you touch on a great point but unfortunately get wrapped up in the straw man of division. This does nothing to help our country, its citizens or the disenfranchised who need champions. (non-profits in particular) There really is no right or left, remaining in American politics short of the divisive abortion issue which both sides stir up people but have no interest in resolving – it works too well for both sides to the point where other issues get glossed over. The Democrats are at least as in bed with big money as are Republicans and the economic crisis can easily be linked at least in part to the Obama Administration’s current key financial geniuses who were coincidentally the main figures in the cause of the mortgage/housing crisis. Then Obama puts them in charge of the nation’s finances?!? The right/left discussion helps no one but the entrenched powers who continue to profiteer while the country is in agreement on 95%+ of most issues but they divide on just a few things. How sad that Obama is summarily pushing through traditionally “right wing” darlings such as offshore drilling with pretty much zero resistance and/or news coverage while any Republican would never have been able to get away with it!

  • rick cohen

    I can imagine lots of things that could and should be done to improve public housing through increased flexibility in management and leveraging additional financing. But that wouldn’t take the place of a national commitment to adequate funding of public housing. Nonetheless, I think you’re right that the divide between the two major parties is much less of a divide than it used to be, and your comments adumbrate what you’ll see in Part II of this piece. Thanks for the comments.

  • Jack Cann

    Note quite accurate for several reasons: 1) PETRA still very much alive; 2) This administration didn’t invent “privatized” public housing. Private parties have owned public housing (housing developed and subsidized under the public housing provisions of the National Housing Act) for years under HUD’s Mixed Finance program. 3) The proposal is NOT to privatize public housing, although that is certainly a potential outcome – the proposal is to provide sufficient additional subsidies that public housing agencies could borrow funds for rehabilitation – collectively something on the order of $20B, to address what HUD claims to be $30B in badly needed rehabilitation nationally. The problem is that the properties will be pledged as security, and a future cut back of appropriations would put them seriously at risk. But many are already at even greater risk from Congressional failure to provide adequate operating and capital funding. 4) Housing activists (more of them from flyoverland than California) are way more aware of the issues involved than George Lakoff; have a far better understanding of the complexities involved; have been challenging HUD about this issue for far longer; and have had a far bigger effect.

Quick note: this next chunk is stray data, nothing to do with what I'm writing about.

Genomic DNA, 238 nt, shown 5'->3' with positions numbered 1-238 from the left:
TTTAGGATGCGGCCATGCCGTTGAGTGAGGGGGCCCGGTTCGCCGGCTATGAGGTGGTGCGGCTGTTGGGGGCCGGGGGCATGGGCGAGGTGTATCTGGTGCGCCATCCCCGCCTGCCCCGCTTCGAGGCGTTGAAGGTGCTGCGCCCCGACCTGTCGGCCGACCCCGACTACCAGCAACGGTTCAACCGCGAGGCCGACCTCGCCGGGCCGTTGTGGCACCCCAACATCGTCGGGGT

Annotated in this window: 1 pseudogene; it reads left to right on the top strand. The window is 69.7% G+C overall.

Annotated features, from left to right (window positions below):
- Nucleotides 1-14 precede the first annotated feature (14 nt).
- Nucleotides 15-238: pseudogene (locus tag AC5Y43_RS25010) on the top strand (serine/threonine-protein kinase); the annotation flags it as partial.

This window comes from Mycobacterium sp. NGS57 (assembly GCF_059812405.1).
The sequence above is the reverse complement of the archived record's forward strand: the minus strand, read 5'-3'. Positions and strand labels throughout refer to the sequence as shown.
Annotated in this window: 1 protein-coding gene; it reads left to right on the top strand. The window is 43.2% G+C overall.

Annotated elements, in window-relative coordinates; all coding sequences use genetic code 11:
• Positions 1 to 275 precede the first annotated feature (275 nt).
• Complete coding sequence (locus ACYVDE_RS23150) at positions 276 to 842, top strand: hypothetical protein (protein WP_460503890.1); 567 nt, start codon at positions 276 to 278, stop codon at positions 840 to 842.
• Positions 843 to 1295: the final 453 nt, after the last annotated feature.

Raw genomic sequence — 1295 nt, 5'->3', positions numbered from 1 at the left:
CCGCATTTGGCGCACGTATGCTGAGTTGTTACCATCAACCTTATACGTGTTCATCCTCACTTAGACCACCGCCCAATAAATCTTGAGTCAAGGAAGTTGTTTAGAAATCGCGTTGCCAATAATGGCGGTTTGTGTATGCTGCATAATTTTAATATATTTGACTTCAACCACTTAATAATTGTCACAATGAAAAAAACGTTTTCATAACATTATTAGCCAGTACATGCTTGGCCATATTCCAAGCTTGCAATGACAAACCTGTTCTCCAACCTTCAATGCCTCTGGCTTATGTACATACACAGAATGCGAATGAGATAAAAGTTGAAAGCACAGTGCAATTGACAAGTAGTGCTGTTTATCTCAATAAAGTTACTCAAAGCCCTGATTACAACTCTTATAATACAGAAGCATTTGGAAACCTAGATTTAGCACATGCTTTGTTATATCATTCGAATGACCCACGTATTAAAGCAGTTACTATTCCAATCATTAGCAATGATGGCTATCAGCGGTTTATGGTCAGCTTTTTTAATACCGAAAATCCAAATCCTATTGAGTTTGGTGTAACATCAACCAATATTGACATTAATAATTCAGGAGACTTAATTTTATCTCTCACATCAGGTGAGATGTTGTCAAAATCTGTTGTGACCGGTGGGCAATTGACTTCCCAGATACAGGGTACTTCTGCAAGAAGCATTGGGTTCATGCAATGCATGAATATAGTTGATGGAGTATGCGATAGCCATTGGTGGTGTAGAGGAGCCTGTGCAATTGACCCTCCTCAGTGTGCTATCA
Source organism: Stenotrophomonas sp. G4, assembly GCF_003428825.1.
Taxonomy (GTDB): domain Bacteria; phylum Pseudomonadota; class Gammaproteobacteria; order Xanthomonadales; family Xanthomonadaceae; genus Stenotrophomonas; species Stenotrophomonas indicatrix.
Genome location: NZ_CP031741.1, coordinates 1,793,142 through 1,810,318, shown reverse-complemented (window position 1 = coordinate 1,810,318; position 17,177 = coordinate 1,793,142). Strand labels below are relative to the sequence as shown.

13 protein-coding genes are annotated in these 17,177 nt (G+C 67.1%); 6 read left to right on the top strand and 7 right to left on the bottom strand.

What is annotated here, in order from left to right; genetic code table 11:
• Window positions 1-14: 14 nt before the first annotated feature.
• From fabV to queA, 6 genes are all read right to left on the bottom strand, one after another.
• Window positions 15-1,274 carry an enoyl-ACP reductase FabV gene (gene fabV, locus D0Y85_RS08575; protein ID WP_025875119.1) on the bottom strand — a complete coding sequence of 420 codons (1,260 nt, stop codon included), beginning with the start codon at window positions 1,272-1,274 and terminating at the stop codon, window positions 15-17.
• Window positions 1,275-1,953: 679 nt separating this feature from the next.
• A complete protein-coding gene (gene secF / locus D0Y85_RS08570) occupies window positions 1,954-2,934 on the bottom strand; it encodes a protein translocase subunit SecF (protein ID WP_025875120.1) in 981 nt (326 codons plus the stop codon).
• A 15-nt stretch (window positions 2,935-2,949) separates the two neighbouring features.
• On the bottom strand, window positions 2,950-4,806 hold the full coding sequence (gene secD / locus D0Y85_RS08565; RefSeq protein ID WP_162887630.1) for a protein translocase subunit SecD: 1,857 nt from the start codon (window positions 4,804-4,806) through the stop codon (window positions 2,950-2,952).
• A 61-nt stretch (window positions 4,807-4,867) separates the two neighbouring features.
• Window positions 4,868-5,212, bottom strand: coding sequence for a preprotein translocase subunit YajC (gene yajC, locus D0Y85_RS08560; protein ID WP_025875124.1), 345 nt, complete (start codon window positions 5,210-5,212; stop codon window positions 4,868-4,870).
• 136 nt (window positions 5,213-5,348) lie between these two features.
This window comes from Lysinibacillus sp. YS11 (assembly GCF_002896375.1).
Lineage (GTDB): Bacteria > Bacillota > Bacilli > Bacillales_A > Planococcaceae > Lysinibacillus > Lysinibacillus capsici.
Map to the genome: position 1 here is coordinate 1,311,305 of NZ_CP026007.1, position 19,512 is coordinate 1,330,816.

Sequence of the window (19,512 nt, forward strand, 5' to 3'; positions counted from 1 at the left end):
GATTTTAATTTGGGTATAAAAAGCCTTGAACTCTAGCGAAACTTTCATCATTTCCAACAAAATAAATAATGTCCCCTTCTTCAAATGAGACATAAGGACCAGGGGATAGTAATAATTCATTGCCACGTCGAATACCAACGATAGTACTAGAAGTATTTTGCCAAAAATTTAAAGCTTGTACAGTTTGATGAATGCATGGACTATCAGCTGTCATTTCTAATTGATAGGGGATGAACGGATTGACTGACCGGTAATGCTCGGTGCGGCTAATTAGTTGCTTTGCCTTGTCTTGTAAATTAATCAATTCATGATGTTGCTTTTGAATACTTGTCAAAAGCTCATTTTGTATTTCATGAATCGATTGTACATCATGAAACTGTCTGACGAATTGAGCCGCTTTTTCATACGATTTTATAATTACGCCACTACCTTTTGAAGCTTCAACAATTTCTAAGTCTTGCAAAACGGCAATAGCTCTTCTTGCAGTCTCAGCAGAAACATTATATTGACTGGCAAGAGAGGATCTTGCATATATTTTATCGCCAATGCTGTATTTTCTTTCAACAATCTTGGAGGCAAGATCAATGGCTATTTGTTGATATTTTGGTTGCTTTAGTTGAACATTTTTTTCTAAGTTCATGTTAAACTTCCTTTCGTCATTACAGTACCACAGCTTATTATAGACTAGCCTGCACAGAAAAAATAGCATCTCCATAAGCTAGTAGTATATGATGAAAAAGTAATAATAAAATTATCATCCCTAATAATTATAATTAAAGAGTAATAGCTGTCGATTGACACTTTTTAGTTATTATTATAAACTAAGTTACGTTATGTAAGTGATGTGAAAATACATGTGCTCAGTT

Big complicated problems don’t lend themselves well to Lakoff’s simple-minded framing.

  • rick cohen

    1. The article said that the PETRA legislation is “on hold”, not dead 2. Never said that the Obama Administration invented privatization of public housing, much less that this would be the first such initiative.
    3. Private financing is not necessarily a subsidy and usually quite the opposite. The issue of needed appropriations is a problem of appropriations themselves, the fact that our nation is still unwilling to put up the money that it should be devoting to the longstanding capital and operating deficits faced by public housing authorities. You and I agree that Congressional failure (and White House failure) to provide adequate funding is the heart of the problem. I don’t think that the strategy pitched by Secretary Donovan–with far more holes than answers in how it would actually operate–adds up to “subsidy” that would take the place of Congressional and White House attention.